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bathroomroach

606d

Question: People with an invisible, physical disability. Did you ever gaslight yourself before diagnosis? I'm currently experiencing tons and tons of symptoms, but now that I'm about to see someone who may be able to REALLY help me, I feel as though it's all fake and I'm just making it all up. Y'know? Like I never really feel refreshed. Ever. I kinda just tell myself I'm not getting enough sleep or I sleep too much. I sleep for 8-9 hours every night. My legs often feel 50 pounds each, but I tell myself I'm just lazy.

Top reply
    • Lunarr

      603d

      @Lunarr *by "normal" I mean like,, nothing is wrong with the heart structure/valves, that kinda stuff, not necessarily the BPM and things

    • Lunarr

      603d

      It sounds like you're experiencing internalized ableism, which haunts us all on occasion I think. "I'm exaggerating, it's not that bad, other people are sicker than me, other people are sicker than me and doing fine, etc". I still feel these things even four and a half years after my diagnosis and being repeatedly told by doctors that what I'm feeling is abnormal and doesn't make sense medically. Mostly I try to subconsciously downplay my symptoms, thinking they aren't that bad, but like,, then I'm reminded that healthy people don't have the needs that I do, you know?? Like I've long accepted that I can't be outside in the summer and I sometimes forget that isn't normal Basically what I'm saying is these feelings are normal. They're a product of society treating chronically and mentally ill people like garbage. It really doesn't help when your illness is invisible and there isn't any "proof" other than what you feel usually Be kind to yourself and chastise the voice in your head telling you these things like its a small child lol because you know better! You're not lazy or faking, you're sick, dang it! Just because it's chronic instead of temporary like a cold or flu doesn't lessen its impact on you. Try your best to keep this in mind and know that you're not alone in this sort of thing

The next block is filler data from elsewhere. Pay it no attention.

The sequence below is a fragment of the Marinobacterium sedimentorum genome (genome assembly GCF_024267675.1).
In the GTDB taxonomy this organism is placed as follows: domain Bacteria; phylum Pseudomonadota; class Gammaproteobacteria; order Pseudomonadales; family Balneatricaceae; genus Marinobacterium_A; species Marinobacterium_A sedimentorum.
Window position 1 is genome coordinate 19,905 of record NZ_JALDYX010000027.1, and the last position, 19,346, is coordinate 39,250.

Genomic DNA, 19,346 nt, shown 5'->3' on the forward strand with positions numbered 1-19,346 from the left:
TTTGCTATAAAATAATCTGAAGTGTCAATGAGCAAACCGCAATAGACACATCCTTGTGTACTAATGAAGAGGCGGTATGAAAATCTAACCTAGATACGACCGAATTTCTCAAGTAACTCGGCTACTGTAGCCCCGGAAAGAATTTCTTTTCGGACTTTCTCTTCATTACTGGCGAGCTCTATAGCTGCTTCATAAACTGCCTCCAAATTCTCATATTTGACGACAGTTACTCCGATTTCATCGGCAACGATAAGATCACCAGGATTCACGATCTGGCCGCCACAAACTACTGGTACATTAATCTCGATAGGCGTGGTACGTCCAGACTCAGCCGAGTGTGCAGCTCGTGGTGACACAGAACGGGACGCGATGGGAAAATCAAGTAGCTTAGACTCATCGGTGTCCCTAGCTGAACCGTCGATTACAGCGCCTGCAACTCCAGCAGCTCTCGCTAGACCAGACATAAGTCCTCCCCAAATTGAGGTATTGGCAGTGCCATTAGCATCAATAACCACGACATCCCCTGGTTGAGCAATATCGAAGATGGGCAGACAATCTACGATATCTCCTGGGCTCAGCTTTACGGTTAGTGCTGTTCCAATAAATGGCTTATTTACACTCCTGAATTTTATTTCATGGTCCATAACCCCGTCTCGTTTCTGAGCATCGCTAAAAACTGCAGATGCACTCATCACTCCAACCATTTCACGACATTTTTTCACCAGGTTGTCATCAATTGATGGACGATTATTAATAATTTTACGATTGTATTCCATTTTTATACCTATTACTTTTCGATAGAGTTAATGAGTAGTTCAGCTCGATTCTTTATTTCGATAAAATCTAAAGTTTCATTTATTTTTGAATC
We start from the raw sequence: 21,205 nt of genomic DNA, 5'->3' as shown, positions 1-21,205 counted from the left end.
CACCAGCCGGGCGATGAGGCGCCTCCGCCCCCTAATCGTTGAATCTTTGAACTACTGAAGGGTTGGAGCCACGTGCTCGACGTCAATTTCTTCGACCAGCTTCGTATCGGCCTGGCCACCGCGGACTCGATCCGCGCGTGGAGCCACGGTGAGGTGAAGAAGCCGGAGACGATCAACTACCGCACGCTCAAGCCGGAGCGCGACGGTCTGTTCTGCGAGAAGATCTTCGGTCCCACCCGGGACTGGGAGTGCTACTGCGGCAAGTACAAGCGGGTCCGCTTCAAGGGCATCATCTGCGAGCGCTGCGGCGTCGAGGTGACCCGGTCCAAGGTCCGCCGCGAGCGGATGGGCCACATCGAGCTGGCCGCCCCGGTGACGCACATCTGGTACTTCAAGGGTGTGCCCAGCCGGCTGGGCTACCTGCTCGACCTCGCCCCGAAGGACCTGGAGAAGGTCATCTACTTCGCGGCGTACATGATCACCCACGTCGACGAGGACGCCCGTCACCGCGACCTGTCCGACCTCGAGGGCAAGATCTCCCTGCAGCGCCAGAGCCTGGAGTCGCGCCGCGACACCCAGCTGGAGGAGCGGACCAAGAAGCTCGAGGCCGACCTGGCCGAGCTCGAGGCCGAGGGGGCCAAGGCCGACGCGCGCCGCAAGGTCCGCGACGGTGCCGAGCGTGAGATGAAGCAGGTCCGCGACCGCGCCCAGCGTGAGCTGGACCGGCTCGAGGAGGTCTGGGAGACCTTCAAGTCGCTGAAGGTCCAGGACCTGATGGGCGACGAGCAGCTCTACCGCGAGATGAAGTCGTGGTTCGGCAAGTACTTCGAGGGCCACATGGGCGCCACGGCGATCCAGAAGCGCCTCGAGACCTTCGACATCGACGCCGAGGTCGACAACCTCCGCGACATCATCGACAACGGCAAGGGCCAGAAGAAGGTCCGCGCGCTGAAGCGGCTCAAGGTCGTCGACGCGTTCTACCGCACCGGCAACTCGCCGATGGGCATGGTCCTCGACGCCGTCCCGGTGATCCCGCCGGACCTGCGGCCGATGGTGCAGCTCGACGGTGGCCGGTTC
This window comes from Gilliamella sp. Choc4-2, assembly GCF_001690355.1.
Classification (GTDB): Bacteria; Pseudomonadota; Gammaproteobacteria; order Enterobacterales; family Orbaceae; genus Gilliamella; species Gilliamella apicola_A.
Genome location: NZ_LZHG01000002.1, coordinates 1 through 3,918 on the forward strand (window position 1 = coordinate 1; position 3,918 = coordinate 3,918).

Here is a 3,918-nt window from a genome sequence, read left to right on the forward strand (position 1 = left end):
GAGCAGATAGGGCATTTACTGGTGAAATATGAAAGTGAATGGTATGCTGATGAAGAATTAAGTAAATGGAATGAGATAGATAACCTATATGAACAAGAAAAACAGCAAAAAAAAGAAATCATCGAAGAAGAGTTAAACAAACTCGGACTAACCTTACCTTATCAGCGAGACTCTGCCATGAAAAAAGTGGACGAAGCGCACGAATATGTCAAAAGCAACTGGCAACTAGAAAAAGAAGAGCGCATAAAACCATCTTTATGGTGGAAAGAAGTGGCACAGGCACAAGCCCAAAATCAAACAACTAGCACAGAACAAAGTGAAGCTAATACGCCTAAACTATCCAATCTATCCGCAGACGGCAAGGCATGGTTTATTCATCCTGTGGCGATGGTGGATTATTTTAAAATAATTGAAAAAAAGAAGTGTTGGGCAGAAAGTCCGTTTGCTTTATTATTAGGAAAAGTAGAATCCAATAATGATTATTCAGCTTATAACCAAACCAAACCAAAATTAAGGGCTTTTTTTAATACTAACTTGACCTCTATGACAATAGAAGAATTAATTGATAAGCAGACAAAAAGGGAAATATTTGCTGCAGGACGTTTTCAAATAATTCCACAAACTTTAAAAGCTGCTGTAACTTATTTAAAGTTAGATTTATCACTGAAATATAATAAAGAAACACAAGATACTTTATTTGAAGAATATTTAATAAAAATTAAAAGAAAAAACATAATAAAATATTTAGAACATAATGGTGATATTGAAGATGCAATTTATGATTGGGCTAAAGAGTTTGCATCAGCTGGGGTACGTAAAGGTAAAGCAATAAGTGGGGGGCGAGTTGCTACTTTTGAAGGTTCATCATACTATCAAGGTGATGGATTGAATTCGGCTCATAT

• katitomato

      603d

      I was so young when I was diagnosed that I didn’t understand my disorder, especially pre-diagnosis. And I was lucky enough that my mom worked in the medical field and identified it almost immediately. But I have gaslit myself into calling myself lazy when I really have chronic fatigue due to a combo of mental and physical illnesses. It’s really hard, but once you stop comparing yourself to others and start comparing yourself to yourself, you’ll feel much more liberated and confident in yourself. It’s okay to have a day where you do nothing but watch tv. It’s okay if you need to take a couple days off of work to recover from particularly bad symptoms. And you will (hopefully) feel much better after you are able to see a doctor and they will be able to explain what is going on with your body.

    • bathroomroach

      606d

      Add: I mean, I got a heart monitor done for a week about two months ago. I'm seeing a Cardiologist (she is a POTS specialist) to discuss the possibility of me having POTS. I read over my test results from the heart monitor which day I'm fine, but I had a few second degree AV blocks and my highest bpm was 153. But I tell myself I'm fine and that it's normal for your heart to stop beating for a few seconds sometimes. Or that what I've got isn't enough to give me an answer, so therefore, I'm not sick. Did anyone else experience this?

      • Lunarr

        603d

        @bathroomroach Also, I'd like to mention that a normal heart monitor is typical for POTS/dysautonomia, which can be super frustrating! While they do have to do with the heart, its not inherently a heart based issue and is instead a dysfunction of the autonomic nervous system which is incredibly hard to quantify/look at. It effects the heart for sure and your high BPM and other issues show that even if the docs says your heart itself is fine. If you do have POTS or another form of dysautonomia, I'm sorry to say that you will most likely not recieve solid answers, even from a tilt table test, just know that isn't unusual due to how little doctors know about it. It can be very disheartening for sure

        • Lunarr

          603d

          @Lunarr *by "normal" I mean like,, nothing is wrong with the heart structure/valves, that kinda stuff, not necessarily the BPM and things

☝ This content is generated by our users and it is not a substitute for professional medical advice. Please consult with your physician before making any medical decision

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